Former Broadcaster Art Eckman, R.I.P.

Former Broadcaster Art Eckman, R.I.P.

© 2023, Roadracing World Publishing, Inc. From a press release issued By Feld Motor Sports:

Rest In Peace, Art Eckman (1942-2023) 

Broadcast Icon and Indelible Voice of the Sport Passes

The SuperMotocross community and the motocross industry as a whole is deeply saddened by the passing of broadcast icon Art Eckman. Best known in the racing world as the voice of the formative years of the Monster Energy AMA Supercross Championship and Pro Motocross Championship, sanctioned by AMA Pro Racing, Eckman’s instantly recognizable candor alongside AMA Hall of Famer David Bailey defined the fandom and passion of multiple generations who tuned into ESPN, ESPN 2, and ABC to watch the races.

His contributions for both Supercross and Pro Motocross broadcasts, in addition to hosting the popular MotoWorld weekly television news magazine, allowed Eckman to become synonymous with two-wheeled motorsports. His indelible voice is an integral part of the soundtrack for the legendary careers of Jeremy McGrath, Ricky Carmichael, Jeff Stanton, Damon Bradshaw, and so many more, while his mentorship helped carve a path to broadcasting for former star racers like Jeff Emig, Grant Langston, and James Stewart.

This past April, Eckman attended the Atlanta Supercross, which gave long-time fans and colleagues a chance to catch up with one of the most influential and beloved figures of the sport.

The SMX Insiders remember Art Eckman and celebrate his contributions to the sport.
The following obituary celebrating Art’s incredible life and storied career was provided by the Eckman Family, anchored by his wife of 46 years, Donna Haines Eckman, his daughters, Christine Eckman and Kara Eckman Mecke, his son-in-law, Ralph Mecke, and grandchildren, Alastair and Cedric Mecke.



(1942 – 2023)

Sports Broadcaster/Commentator, humanitarian, husband, father, grandfather and friend ARTHUR G. ECKMAN (Art) died on November 4, 2023, at the age of 81. Born in Salem, Oregon, in April 1942, Art was the son of Harriett Wiseman Eckman and Bruce Page Eckman.

Known for his rich, deep, and often said to be ‘God-like’ voice, Art’s professional career spanned more than 55 years in the sports world for which he provided broadcasting and reporting services for over 20 different kinds of sports. If there was a ball involved, whether a football, basketball, baseball, bowling ball, or golf ball or if there was an engine involved, from a motorcycle to a motor boat, Art had the knowledge, wherewithal, skills and history to write or talk about it. Bottom line, Art loved sports and was a sports enthusiast and historian.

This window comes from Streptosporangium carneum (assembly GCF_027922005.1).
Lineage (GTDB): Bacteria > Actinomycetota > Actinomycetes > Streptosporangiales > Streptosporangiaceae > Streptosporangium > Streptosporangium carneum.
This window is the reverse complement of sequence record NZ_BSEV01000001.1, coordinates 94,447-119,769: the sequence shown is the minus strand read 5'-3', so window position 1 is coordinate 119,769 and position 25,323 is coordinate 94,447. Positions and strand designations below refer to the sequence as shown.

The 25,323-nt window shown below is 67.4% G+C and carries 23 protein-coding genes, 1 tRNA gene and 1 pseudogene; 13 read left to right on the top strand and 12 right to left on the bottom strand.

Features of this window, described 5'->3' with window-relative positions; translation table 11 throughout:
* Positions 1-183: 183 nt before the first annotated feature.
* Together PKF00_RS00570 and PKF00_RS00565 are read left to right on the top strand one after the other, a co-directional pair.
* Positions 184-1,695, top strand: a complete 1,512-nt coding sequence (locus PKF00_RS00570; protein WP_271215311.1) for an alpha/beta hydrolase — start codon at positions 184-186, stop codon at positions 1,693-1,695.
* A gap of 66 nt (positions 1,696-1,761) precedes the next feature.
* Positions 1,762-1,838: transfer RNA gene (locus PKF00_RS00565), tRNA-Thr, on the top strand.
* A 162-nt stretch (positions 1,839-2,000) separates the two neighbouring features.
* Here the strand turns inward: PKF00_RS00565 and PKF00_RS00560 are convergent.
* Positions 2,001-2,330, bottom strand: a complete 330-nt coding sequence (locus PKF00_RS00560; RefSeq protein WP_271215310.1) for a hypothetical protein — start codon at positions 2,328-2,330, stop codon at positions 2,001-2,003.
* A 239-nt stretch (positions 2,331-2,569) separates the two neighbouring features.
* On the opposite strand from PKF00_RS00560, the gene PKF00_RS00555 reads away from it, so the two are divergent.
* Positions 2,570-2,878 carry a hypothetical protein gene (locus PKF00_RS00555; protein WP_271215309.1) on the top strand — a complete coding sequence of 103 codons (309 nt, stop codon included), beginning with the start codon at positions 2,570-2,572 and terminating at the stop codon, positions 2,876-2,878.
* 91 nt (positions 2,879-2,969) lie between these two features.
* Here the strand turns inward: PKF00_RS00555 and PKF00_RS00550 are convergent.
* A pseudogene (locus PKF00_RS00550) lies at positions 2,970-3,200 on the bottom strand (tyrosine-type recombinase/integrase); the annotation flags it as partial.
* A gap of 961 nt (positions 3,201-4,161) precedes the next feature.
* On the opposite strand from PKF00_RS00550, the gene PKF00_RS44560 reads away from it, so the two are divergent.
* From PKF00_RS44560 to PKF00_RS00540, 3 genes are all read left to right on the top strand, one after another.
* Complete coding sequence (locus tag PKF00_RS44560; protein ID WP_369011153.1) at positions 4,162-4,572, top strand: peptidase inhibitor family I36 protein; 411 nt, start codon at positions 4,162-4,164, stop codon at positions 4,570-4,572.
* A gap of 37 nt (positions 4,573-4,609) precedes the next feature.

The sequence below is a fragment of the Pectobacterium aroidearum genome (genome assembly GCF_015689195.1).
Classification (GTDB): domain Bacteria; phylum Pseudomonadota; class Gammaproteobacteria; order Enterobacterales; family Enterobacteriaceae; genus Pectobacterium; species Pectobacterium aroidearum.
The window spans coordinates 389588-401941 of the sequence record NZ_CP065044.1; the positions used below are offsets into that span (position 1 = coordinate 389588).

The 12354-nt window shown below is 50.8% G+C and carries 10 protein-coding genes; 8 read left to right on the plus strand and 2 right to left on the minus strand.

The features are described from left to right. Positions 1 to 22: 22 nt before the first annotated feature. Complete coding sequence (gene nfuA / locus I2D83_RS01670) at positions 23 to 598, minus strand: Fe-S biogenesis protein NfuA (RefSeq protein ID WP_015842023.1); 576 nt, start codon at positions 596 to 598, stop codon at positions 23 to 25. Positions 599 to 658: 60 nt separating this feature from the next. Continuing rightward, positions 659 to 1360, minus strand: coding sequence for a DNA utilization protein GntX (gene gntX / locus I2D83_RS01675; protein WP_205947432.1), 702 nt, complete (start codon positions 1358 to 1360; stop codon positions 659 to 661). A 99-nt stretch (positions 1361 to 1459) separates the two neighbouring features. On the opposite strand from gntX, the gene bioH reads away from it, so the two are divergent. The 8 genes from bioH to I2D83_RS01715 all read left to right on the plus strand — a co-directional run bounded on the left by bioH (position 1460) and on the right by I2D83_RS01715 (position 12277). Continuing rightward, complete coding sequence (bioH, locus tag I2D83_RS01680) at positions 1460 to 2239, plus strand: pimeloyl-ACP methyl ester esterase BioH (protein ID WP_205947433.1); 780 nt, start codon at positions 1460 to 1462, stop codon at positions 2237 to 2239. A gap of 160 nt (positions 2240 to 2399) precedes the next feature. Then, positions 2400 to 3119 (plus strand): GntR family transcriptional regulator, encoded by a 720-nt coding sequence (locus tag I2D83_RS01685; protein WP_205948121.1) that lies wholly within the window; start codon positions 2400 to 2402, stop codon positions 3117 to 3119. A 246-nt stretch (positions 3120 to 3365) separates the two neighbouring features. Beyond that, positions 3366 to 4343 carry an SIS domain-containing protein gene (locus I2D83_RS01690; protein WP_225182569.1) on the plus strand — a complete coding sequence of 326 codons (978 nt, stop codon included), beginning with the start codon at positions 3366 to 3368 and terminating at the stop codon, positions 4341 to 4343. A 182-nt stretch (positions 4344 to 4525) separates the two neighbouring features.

Art was a 1965 graduate of Washington State University’s Edward R. Murrow College of Communication and began his career working in the newsroom at KOIN-TV in Portland, Oregon. From news he segued into sports, becoming the Sports Director at KATU-TV and KEX radio where he called play-by-play for Oregon State football, basketball and triple-A baseball, twice earning the Oregon Sportscaster of the Year award.

From Portland, Art began broadcasting for the San Diego Rockets, which after one year, moved to Houston and became known as the Houston Rockets. Art served as Director of Broadcasting for the Houston Rockets for five years doing play-by-play radio and TV, including broadcasting two NBA All-Star games on network radio.

After Houston, Art worked at KSFO-Radio as Sports Director/Anchor and as a play-by-play Announcer for the San Francisco Giants and Stanford University. From 1976 to 1978, Art was the Sports Director/Anchor for KRON-TV, broadcasting for the Oakland Raiders pre-season football play-by-play and was Co-host of the Kenny Stabler Show. It was here that he was honored with the Kennedy Foundation National Award for producing a series featuring athletes with developmental disabilities.

In 1978, Art moved his family from San Francisco to Atlanta to become the Sports Director/Anchor for WXIA-TV until 1991. While at WXIA-TV, Art provided daily coverage of Falcons, Hawks, Flames and Braves games as well as for area colleges, universities and amateur sports. He also provided special coverage of Super Bowls, Collegiate Bowls, Indianapolis 500 and Daytona 500, Heavyweight Championship fights, Final Fours, The Masters, plus major golf, tennis, gymnastics and track and field events.

At this point in Art’s distinguished career, his professional path took him on a host of adventures where he was honored with many awards and acclamations including receiving the Man of the Year award from the Edward R. Murrow School of Broadcasting at Washington State University in 2015.